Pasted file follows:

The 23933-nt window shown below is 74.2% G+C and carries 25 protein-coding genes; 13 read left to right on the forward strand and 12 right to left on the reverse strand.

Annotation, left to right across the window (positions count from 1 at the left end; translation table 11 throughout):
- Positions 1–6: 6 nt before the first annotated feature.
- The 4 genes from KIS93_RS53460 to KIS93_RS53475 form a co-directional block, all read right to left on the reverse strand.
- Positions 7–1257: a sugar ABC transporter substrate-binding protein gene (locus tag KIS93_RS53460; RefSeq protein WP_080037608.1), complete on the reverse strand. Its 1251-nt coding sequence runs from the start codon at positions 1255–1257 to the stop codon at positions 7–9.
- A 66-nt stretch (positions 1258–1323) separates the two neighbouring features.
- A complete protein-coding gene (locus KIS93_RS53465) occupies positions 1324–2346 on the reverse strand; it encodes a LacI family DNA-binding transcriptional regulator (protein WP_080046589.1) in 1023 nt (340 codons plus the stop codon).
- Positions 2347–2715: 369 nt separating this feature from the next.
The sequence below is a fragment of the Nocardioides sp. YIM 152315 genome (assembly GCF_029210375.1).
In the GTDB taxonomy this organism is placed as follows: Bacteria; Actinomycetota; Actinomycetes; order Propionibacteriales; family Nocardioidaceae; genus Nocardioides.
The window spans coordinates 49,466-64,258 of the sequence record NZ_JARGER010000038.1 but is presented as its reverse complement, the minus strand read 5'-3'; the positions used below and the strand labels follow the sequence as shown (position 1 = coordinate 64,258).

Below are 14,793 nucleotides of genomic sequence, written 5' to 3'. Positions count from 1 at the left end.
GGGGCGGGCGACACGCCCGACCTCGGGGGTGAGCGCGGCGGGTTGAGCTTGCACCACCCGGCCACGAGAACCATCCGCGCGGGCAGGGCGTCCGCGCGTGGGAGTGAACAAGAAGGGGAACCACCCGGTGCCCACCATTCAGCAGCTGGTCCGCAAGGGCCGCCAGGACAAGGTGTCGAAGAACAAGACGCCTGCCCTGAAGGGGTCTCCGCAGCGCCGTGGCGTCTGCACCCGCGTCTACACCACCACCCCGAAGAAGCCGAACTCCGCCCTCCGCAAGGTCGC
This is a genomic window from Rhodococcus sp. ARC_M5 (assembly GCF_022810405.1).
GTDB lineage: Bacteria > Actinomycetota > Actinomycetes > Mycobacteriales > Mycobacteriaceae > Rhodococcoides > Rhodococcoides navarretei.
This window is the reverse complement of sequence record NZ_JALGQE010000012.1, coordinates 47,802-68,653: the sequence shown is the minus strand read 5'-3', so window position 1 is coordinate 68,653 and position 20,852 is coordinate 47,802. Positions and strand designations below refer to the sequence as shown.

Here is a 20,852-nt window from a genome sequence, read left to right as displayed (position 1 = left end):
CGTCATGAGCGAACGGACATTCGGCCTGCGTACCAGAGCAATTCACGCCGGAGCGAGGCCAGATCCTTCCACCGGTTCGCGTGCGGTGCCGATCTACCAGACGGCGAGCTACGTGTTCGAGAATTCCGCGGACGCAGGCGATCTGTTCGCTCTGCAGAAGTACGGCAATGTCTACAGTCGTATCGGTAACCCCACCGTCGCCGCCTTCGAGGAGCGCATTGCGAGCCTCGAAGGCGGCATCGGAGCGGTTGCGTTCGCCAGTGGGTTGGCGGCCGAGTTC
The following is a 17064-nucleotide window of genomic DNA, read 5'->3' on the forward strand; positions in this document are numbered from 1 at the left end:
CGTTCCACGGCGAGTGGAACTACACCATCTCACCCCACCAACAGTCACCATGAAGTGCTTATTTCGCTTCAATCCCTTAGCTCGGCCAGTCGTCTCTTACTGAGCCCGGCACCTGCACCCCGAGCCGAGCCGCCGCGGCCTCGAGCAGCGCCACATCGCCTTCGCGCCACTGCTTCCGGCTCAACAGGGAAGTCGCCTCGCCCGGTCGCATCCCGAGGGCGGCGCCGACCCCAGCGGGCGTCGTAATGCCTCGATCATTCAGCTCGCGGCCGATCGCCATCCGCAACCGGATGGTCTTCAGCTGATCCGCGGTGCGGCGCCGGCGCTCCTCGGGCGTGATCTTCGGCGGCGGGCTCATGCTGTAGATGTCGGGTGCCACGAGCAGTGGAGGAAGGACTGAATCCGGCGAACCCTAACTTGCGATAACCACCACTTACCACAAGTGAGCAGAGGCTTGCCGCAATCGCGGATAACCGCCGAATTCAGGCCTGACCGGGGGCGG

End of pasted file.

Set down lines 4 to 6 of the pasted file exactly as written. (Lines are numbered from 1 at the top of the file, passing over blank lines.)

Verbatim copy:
- The 4 genes from KIS93_RS53460 to KIS93_RS53475 form a co-directional block, all read right to left on the reverse strand.
- Positions 7–1257: a sugar ABC transporter substrate-binding protein gene (locus tag KIS93_RS53460; RefSeq protein WP_080037608.1), complete on the reverse strand. Its 1251-nt coding sequence runs from the start codon at positions 1255–1257 to the stop codon at positions 7–9.
- A 66-nt stretch (positions 1258–1323) separates the two neighbouring features.